Today communication and data have become vanishingly cheap and widely available. The internet provides communication at zero marginal cost and instant access to vast stocks of information. When the Death of Distance was published there were roughly 10,000 Google searches carried out every day. That figure stands at five billion today.
Like earlier general purpose technologies, such as the internal combustion engine and electricity, the the communication revolution has had profound effects on society and the organisation of work. It has boosted trade and cross border capital flows, enabling people to work anywhere, facilitated growth in off-shoring, outsourcing, self-employment and flexible working. Some effects have been surprising. One of the reasons for the sharp drop in the number of British teenagers holding driving licences is that staying at home is more fun when you have an internet connection and a mobile. Young men aged 17 to 29 today spend 80 minutes more per day at home compared with 1995; women in the same age group spent 40 minutes more a day at home.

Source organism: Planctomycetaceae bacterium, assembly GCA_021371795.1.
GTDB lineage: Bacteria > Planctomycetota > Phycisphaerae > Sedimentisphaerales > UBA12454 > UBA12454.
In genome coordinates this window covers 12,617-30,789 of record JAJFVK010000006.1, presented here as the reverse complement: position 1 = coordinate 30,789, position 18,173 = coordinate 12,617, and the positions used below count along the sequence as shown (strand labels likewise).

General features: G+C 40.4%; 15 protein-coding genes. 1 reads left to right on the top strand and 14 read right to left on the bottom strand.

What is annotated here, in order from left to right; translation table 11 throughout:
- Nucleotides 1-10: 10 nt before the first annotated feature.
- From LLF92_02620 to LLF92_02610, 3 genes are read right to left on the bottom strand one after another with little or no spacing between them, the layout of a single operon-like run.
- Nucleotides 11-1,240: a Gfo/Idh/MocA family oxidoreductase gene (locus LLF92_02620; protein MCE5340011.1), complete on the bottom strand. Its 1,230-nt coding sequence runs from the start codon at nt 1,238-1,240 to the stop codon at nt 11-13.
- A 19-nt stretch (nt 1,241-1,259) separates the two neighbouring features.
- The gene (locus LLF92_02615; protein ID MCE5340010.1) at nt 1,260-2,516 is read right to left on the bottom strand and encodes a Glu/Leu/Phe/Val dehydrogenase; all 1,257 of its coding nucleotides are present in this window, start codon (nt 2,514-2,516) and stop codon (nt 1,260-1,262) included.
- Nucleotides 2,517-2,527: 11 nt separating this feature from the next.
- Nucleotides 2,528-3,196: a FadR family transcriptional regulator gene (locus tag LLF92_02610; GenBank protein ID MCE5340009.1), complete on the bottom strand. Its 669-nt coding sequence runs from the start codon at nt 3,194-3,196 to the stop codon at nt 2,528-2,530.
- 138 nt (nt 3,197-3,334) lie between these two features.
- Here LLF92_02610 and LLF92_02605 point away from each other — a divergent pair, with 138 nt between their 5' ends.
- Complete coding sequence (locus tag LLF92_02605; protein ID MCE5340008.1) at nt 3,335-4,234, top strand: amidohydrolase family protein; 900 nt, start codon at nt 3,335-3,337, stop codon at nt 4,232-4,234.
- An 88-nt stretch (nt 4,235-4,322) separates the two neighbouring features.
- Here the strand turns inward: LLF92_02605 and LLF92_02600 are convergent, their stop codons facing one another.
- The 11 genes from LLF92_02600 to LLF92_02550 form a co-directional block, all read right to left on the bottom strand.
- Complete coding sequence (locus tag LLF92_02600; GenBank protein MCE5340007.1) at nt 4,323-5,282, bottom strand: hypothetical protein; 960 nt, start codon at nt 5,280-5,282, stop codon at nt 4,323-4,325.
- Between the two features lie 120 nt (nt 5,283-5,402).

Yet for all the change wrought by the communication revolution it has not spelled ‘the death of distance’. Indeed, distance and location matter, and in some respects they matter more than ever.
The communication revolution, far from spreading populations and economic growth more evenly within economies, has played out during a period of rapid urbanisation. In emerging and developed nations the movement of population is towards urban areas. The lure of location is stronger than ever. In 2014, for the first time, more of the world’s population, some 54%, lived in urban than rural areas. The UN forecasts this will rise to 66% by 2050. Businesses remain wedded to city locations. More of the UK’s top companies are headquartered in London than a generation ago. The lead that so-called mega cities, those with populations in excess of 10 million, such as Tokyo and Delhi, have over the rest of the country has increased.